As your bump increases you might feel a bit off kilter and this can make you prone to falls. Tripping over might give you a shock, but is unlikely to do your baby any harm. The amniotic sac acts a bit like an airbag in a car, providing a cushion that will lessen the impact. The best type of shoes to wear to keep you steady on your feet aren't flats, surprisingly, but low-heeled (preferably wedge-heeled) shoes, which help to restore the equilibrium and will bear your weight in a more manageable way. If you're tackling any steep gradients, take up offers of support and lean on a friendly arm and always use the handrail when going up and down the stairs.
This week your baby hits 1kg in weight (that's around 2.2lb – the equivalent of a standard bag of sugar). Crown-to-rump length is around 24cm (around 9.5in). The eyelids, which have been fused shut all this time, could open this week or next, bringing an awareness of dim light and enabling your baby to practice blinking and focusing. It's an exciting development – and, if you were to have a scan around this time for any reason, you might even see your baby's eyes for the first time; you might also witness a spot of thumb-sucking and swallowing, and maybe even some twisting and turning around.
On the outside
At this stage of pregnancy many mums-to-be start to fret about how their lives will change when their babies are born. Will they be a good mum? How will they cope alone at home? What will happen to their jobs while they're on maternity leave? Will they ever feel ready to return to work once they've become mothers? All sorts of worries can start to plague you – and your partner might also be feeling anxious? Maybe he's worried about how the finances will stretch to accommodate a new baby; perhaps he fears the new baby will get all your attention; maybe he doesn't know how he'll manage to support you at the birth.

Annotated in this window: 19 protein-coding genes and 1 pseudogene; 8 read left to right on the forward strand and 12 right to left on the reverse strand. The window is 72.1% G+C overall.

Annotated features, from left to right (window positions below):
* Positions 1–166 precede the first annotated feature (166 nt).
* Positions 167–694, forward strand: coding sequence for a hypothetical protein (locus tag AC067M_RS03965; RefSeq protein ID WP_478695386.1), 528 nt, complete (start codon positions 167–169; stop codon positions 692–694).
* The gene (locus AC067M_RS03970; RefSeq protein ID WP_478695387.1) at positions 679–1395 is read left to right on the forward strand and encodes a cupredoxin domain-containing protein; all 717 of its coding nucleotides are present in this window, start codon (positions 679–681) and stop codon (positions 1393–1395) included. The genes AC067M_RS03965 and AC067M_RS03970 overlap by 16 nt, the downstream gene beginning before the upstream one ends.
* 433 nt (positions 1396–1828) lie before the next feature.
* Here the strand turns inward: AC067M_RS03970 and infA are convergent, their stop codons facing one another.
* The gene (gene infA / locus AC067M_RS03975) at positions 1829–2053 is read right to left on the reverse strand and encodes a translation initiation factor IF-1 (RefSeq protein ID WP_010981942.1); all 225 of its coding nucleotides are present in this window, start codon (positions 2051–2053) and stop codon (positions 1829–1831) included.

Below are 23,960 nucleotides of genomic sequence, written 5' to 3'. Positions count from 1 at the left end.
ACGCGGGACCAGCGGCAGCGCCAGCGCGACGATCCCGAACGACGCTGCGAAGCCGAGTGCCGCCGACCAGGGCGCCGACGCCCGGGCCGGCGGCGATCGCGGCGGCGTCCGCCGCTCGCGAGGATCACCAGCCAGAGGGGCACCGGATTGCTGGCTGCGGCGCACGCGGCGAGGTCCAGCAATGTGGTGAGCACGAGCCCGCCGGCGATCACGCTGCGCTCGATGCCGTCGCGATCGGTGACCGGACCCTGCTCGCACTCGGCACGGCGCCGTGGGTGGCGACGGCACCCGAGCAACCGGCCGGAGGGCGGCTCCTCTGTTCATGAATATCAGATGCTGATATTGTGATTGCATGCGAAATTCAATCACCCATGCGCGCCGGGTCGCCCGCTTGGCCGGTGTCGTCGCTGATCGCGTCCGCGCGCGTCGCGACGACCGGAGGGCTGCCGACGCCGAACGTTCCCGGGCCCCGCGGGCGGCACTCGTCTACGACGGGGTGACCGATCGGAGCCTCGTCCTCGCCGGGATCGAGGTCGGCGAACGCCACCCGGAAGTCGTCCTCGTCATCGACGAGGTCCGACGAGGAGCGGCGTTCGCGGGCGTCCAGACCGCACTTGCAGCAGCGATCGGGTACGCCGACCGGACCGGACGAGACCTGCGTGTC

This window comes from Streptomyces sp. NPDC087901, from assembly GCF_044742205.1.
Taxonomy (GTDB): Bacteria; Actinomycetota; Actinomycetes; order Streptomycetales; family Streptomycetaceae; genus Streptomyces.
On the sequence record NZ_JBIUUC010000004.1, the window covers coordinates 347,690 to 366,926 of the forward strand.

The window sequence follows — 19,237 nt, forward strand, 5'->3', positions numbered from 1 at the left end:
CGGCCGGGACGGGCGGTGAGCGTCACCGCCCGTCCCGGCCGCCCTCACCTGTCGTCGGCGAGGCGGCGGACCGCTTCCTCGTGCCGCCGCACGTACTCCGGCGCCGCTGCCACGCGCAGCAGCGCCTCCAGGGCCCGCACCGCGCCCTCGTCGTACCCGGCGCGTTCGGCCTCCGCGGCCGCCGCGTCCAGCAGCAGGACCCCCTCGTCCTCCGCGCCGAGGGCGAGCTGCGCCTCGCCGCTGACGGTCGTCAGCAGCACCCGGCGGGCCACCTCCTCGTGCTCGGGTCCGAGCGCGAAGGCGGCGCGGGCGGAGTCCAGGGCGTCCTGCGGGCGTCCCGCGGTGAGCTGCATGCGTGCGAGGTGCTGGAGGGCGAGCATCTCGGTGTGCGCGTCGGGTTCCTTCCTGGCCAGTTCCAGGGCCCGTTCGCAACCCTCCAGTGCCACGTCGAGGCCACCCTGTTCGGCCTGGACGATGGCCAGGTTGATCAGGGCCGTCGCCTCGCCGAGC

How about setting aside time together, just the two of you, focused on each other without the distractions of TV, household chores or texts from friends? Talk frankly about any hopes, fears and worries you each might have. This is the time to reassure and support each other – but do make sure you both talk and listen in equal measure so that you both get the benefit. A really good listening technique is to let your partner talk, then repeat back to them the message you've just heard (although obviously in your own words, not theirs!).
Things to think about
The time has come to make some decisions about who you'd like to be your birth partner. Although the majority of dads these days are present at the birth, it's not every man who feels he can cope with the sight of his partner in labour, and plenty of people are very squeamish about the sight of blood. If your partner feels he might be more of a hindrance than a help, it's probably best for him to stay out of the delivery room and for you to have someone with you who can offer really good support. Read: Should dads be present at the birth? Lots of mums-to-be choose women who have had babies of their own and who know what to expect: you might want to ask your mum, sister, best friend or someone else with whom you're happy to share the throes of labour!
Once you've settled on a birth partner it's a good idea to draw up a list of what support you think you'll want them to offer. You probably won't know until you're in labour what kind of physical comfort you'll appreciate (or reject completely!) on the day, but maybe you have a birth plan you'd like them to champion for you, or perhaps you already know that you'll want specific CDs playing during labour, and they could take charge of this. Make a list, too, of who they should phone with your news after the birth – and in what order.